Chargers’ receivers look healthy, tight-knit in training camp

SAN DIEGO – Coming into the 2014 season, if nothing else, the San Diego Chargers have a receiving corps that will strike fear into any and all defenses.

With Keenan Allen coming off a spectacular break-out rookie season and Malcom Floyd returning from a severe season-ending neck injury in 2013, the healthy group can only become better in the upcoming year.

Floyd and Allen are poised to be the No. 1 and No. 2 at their position, being the two most talented wide receivers the Chargers have on their roster. But it’s as a group where the position will shine even more extensively. 

The talent at receiver falls far past the projected starters. The team also has Eddie Royal, Vincent Brown, Seyi Ajirotutu, and possibly an up-and-coming rookie, Tevin Reese.

The group is a mix of skills. They have long, lanky receivers that will stretch the field and crisp route runners for precise, shorter throws. Although vastly different in styles between the names, they are a tight-knit group.

“After practice, in the locker room, we’re always together,” Allen, who led the Chargers in receiving yards with 1,046 in 2013, expressed. “In the meeting rooms we’re together. Outside of football we hang out.”

Besides from the team’s standard practices over the past six days in training camp, the receivers have been staying after to continue working on the field as a unit. They’ll do everything from simply tossing the ball back and forth to brushing up on their down-field blocking techniques.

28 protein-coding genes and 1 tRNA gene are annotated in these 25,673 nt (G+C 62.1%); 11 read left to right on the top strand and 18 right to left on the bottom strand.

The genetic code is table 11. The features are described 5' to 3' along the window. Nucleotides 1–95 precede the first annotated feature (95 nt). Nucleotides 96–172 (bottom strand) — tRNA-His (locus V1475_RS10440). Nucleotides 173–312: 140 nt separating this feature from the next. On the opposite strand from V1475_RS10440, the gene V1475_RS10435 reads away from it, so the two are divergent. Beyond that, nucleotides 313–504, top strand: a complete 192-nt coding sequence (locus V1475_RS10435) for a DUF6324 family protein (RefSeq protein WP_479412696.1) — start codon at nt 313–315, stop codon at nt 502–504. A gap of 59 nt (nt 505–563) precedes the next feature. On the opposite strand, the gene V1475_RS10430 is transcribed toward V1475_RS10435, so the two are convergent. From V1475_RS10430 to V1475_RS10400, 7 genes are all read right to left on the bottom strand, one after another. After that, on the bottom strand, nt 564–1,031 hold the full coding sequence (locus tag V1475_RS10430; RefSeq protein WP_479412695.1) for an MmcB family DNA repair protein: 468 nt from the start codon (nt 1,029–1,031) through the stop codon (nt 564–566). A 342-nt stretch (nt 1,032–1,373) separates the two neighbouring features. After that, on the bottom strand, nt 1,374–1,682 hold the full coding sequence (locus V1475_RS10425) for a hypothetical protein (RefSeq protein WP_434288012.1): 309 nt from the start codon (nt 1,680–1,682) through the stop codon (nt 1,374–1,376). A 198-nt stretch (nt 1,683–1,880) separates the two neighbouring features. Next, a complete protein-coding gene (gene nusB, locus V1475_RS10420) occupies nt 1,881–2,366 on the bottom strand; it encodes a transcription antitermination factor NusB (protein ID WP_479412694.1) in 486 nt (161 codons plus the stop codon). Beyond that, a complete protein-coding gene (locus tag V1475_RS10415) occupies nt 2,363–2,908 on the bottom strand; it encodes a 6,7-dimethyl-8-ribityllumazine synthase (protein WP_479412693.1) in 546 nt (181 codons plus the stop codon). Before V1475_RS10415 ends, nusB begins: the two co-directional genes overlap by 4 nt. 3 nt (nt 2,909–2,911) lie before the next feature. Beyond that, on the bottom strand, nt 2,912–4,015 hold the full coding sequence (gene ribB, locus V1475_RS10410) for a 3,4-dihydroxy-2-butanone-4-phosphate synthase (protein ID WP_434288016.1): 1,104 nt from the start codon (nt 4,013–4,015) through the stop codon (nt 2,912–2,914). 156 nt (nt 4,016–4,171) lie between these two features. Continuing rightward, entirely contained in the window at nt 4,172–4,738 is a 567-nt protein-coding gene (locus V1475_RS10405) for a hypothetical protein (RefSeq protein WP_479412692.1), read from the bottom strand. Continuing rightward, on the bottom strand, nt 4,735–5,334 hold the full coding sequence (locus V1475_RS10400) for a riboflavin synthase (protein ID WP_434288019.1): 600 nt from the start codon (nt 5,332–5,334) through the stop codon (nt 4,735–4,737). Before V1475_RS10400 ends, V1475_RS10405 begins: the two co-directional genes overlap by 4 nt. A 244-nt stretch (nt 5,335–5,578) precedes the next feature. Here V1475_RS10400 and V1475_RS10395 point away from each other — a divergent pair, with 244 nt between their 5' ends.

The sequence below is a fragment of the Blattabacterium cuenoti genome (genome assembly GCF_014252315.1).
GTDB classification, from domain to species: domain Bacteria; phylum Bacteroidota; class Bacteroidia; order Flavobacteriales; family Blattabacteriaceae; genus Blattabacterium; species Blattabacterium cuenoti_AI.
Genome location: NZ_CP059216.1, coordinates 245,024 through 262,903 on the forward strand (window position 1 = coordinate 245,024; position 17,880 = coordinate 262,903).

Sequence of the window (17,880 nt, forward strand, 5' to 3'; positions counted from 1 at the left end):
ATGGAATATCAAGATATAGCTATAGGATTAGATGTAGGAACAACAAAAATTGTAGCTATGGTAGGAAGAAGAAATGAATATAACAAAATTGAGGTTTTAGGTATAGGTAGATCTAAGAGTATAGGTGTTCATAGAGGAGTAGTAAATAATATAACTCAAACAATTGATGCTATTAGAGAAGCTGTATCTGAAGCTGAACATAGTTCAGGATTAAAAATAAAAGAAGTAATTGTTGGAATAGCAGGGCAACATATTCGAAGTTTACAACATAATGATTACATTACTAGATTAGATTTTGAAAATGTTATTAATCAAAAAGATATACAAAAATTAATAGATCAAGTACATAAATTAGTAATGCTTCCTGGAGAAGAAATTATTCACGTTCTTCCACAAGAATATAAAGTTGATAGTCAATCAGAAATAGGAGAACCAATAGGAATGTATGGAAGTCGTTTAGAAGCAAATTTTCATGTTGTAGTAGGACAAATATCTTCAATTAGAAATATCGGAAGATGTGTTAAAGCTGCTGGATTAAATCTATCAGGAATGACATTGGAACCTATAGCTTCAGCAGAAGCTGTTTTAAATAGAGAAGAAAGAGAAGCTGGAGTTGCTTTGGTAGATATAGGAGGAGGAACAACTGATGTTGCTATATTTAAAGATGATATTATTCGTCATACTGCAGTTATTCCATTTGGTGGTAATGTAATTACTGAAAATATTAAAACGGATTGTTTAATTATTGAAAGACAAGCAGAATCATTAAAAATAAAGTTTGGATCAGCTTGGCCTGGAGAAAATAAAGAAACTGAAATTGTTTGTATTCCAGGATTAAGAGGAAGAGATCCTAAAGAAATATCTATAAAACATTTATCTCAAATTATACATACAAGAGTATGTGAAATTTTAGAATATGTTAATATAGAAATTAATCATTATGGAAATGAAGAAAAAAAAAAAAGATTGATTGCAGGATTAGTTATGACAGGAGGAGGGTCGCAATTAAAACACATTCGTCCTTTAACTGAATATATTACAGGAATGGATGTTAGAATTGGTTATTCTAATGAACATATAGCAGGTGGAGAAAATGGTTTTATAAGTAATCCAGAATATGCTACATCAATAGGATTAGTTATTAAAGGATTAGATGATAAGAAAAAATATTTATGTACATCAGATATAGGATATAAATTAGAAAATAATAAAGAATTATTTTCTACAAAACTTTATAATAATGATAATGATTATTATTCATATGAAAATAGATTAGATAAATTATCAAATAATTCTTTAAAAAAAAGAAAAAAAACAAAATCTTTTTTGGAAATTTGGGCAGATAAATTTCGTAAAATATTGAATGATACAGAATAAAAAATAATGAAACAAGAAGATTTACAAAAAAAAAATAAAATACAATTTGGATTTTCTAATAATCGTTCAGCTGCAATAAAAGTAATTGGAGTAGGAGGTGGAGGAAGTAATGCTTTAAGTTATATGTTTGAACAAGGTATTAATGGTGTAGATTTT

“Not only does our timing have to be on page with Philip [Rivers], but with each other,” Floyd, who’s heading into his 11th season in the NFL, stated. “We have to build camaraderie so we trust each other. There’s certain routes where we have to help each other out.”

In 2013, the Chargers’ offense ranked fourth in the league in pass-yards per game with 270.5. But out of their total passing yardage of 4,472 that year, the team’s receivers accounted for only 52 percent. The team’s tight ends and running backs were some of Rivers’ favorite targets.

The drought of receivers catching the ball laid heavily on Floyd’s absence. With the 6-foot-5 receiver on the sidelines, there was no one stretching the field, leaving it relatively short. Receivers often struggled to become open due to the crowded area and not knowing the whereabouts of their fellow receivers on the field.

But with Floyd back, the team’s passing game gains an entirely new element.

“We need to keep Malcom healthy,” Rivers, who earned the NFL’s Comeback Player of the Year award in 2013, said. “He gives us an added dimension that nobody else in our group can give.”

With Floyd running deep down the field – and most likely being double-covered while doing so – Allen will have plenty of turf to work one-on-one with his defensive back.

The stronger relationship between the receivers will also allow for better positioning on the field. With their teammates clearing out or blocking the opposing defenders, they may be able to catch a ball or gain a few more yards due to a block that they usually wouldn’t have gotten.

Although the receiving unit is working closely with one another to build a stronger bond, they have also been gaining knowledge from their opposing defensive backs.

“It helps us out to know what they’re looking for and what angles we can take,” Allen said. “It’s knowing what to expect and being comfortable out there.”


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Olivia Hops

Olivia Hops is a San Diego journalist, reporter, and producer who brings a fresh perceptive to the world of sports. Olivia has worked with U-T San Diego, U-T TV, Sports Illustrated, and other print and online publications. She is an absolute football junky, and her true passion lies with the NFL.


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